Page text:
Date of Award
Master of Science
Natural Resource Ecology and Management
Michael C. Quist
Stephen J. Dinsmore
The federally endangered Devils Hole pupfish, Cyprinodon diabolis, is endemic to Devils Hole, a limestone cavern adjacent to Ash Meadows National Wildlife Refuge in Nye County, Nevada. Sampling of the Devils Hole pupfish must be non-obtrusive, thereby limiting researchers to visual observation methods. This thesis assesses current monitoring efforts of Devils Hole pupfish with the goal of improving trend detection. In addition, a population model is constructed from monthly length-frequency distributions with the dual goal of increasing understanding of Devils Hole pupfish life history characteristics and identifying vulnerable Devils Hole pupfish life history stages. This thesis is composed of three chapters. Specifically, suspected sources of error in SCUBA surveys of adult Devils Hole pupfish were evaluated in the first chapter. In the second chapter, statistical power was used to assess sampling effort allocation (e.g., the number of samples, subsamples, and sub-subsamples) for surveys of larval Devils Hole pupfish. Patterns of Devils Hole pupfish survival, growth, and recruitment were evaluated after constructing a simulation model from length-frequency distributions in the third chapter. The ability to detect trends in population abundance, together with a greater understanding of Devils Hole pupfish population dynamics, will help Devils Hole pupfish conservation by allowing managers develop testable hypotheses and evaluate management actions.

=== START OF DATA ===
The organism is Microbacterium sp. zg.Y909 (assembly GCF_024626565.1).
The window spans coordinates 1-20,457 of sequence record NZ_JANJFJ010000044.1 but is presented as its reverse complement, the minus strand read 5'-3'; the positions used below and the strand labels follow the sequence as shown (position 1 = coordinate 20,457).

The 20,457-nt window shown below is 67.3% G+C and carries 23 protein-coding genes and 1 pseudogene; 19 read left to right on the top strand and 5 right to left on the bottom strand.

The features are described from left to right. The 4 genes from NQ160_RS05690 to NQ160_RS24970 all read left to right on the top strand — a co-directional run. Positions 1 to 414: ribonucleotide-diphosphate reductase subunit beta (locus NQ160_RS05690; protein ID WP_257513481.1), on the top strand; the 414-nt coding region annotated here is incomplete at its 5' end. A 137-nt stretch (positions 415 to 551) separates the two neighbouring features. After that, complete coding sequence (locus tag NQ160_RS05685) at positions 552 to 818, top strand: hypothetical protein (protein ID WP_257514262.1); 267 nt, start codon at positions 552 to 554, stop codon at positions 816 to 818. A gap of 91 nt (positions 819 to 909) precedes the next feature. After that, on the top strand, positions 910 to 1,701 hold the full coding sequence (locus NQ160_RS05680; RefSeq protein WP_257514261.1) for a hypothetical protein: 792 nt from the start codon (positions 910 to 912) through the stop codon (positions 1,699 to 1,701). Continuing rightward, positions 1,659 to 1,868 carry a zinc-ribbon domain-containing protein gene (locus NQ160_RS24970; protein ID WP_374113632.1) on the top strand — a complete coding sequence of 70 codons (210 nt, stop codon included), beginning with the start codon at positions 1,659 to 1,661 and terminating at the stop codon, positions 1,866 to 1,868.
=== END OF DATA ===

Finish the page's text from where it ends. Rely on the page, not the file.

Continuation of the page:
Dzul, Maria, "Population ecology and monitoring of the endangered Devils Hole pupfish" (2011). Graduate Theses and Dissertations. 10278.